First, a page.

Berlin - A whistleblower
from within the ruling football body FIFA has helped Swiss authorities in their
investigation against banned FIFA president Joseph Blatter, the spokesman of
Switzerland's Attorney General office said on Thursday.
"A witness, a so-called whistleblower, gave us interesting information
relevant to the case which has brought us significantly further in the criminal
investigation," spokesman Andre Marty told German state broadcasters ARD
Marty said it will be known in late 2016 or early 2017 whether "there is enough evidence to formally charge Blatter."
The Swiss Attorney General, Michael Lauber, launched the probe against Blatter in September on suspicion of mismanagement and/or misappropriation of FIFA money. Swiss authorities are also looking into corruption at FIFA around the awarding of the 2018 and 2022 World Cups.
The Blatter case is about a "disloyal payment" of $2 million in 2011 to the also banned UEFA president Michel Platini for FIFA work done between 1998 and 2002; and a Caribbean television rights contract he sold under value to now disgraced former FIFA vice president Jack Warner.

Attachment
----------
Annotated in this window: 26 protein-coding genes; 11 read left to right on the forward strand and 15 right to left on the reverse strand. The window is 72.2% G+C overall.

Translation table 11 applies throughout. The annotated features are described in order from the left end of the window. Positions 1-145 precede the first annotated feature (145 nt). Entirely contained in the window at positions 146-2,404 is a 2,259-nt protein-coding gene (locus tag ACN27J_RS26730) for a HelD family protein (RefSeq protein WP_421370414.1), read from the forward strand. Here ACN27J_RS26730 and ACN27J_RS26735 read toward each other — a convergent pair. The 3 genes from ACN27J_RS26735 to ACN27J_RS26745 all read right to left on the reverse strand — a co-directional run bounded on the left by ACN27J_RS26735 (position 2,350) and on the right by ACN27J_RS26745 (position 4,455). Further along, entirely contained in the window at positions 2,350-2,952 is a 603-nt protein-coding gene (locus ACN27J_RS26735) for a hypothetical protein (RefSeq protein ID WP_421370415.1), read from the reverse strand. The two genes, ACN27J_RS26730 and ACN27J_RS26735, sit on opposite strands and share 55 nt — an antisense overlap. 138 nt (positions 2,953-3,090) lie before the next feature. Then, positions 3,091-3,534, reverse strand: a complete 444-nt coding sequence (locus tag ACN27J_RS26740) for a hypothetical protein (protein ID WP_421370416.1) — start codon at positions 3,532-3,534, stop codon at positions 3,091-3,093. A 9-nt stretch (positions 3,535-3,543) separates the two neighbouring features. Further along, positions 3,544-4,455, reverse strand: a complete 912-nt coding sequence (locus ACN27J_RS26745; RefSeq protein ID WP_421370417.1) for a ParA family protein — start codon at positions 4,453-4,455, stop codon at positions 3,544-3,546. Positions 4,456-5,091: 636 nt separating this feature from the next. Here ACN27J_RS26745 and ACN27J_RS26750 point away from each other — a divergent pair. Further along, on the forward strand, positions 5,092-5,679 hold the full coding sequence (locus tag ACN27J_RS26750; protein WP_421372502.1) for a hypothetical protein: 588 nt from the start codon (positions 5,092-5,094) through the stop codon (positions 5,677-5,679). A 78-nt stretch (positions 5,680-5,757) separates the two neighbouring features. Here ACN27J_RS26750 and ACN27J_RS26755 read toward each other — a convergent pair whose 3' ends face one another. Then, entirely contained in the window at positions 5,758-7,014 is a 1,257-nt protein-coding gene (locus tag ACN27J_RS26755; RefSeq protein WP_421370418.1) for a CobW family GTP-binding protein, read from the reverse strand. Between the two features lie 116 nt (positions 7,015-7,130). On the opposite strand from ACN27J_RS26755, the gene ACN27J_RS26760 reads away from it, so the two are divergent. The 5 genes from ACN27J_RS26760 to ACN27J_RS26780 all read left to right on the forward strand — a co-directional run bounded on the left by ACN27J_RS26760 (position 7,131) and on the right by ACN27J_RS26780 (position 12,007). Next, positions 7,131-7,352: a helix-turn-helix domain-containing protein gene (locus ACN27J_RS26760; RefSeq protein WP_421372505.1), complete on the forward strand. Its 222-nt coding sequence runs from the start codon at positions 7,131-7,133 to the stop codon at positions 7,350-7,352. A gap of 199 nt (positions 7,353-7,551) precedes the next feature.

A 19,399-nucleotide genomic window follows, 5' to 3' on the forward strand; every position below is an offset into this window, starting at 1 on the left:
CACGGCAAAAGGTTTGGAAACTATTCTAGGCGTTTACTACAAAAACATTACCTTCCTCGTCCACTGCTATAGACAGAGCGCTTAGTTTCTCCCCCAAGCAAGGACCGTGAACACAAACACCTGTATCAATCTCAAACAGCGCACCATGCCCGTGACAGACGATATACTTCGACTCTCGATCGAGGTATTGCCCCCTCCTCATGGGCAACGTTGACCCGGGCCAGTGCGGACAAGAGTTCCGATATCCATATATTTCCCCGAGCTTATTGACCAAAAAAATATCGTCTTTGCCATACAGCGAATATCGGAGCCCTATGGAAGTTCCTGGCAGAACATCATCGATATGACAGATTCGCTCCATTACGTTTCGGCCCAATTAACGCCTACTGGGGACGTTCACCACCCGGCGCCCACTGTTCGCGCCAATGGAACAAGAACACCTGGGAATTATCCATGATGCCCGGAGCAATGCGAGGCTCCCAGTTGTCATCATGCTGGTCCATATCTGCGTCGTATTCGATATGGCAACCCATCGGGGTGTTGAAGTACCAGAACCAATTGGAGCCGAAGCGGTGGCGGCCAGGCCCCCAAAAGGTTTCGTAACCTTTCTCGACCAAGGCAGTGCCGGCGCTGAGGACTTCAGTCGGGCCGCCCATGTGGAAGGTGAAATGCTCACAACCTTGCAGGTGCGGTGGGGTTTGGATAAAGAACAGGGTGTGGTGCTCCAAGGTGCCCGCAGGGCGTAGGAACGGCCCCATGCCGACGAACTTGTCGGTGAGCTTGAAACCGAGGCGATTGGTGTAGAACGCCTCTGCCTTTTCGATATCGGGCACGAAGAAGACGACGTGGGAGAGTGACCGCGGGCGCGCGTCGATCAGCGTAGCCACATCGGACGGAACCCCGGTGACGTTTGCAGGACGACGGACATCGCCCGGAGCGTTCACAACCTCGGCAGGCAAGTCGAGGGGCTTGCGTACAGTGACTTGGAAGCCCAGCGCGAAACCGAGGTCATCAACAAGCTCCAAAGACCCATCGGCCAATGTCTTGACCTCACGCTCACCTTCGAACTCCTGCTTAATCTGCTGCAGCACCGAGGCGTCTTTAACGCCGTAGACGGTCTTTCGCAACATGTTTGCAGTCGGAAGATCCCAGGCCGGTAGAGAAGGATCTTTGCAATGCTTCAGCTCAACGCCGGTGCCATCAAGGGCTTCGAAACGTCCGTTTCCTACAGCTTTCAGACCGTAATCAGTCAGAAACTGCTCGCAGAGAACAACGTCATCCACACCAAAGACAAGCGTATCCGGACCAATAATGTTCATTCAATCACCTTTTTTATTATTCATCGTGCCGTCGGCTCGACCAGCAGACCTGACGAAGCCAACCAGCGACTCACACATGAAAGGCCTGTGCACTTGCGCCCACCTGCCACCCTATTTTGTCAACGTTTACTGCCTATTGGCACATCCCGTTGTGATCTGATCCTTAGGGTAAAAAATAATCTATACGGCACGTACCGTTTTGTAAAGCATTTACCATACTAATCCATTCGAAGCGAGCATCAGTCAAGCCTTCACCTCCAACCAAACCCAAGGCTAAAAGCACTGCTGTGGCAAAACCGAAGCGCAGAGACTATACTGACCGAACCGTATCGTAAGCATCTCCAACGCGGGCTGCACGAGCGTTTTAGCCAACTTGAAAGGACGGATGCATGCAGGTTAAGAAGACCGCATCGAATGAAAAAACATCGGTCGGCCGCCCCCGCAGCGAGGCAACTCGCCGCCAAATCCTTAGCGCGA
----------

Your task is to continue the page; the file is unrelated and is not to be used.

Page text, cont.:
Blatter and Platini were banned for eight years by FIFA's ethics committee over the payment. They protest their innocence and have appealed to the FIFA appeal committee.
Blatter will officially step down as FIFA president at an extraordinary congress on February 26, but wants to chair the meeting of the 209 member federations who will elect his successor from five candidates.
"I think that it will be clear by the end of 2016 to the middle of 2017 whether there will be enough evidence to bring about a prosecution," Marty said.
The intervention by Swiss authorities led the FIFA ethics committee to provisionally suspend Blatter and Platini in October, then ban both for eight years last month. Both deny wrongdoing and have appealed against their sanctions.
Blatter still hopes to host the FIFA presidential election congress on February 26 in Zurich, when his replacement will be elected.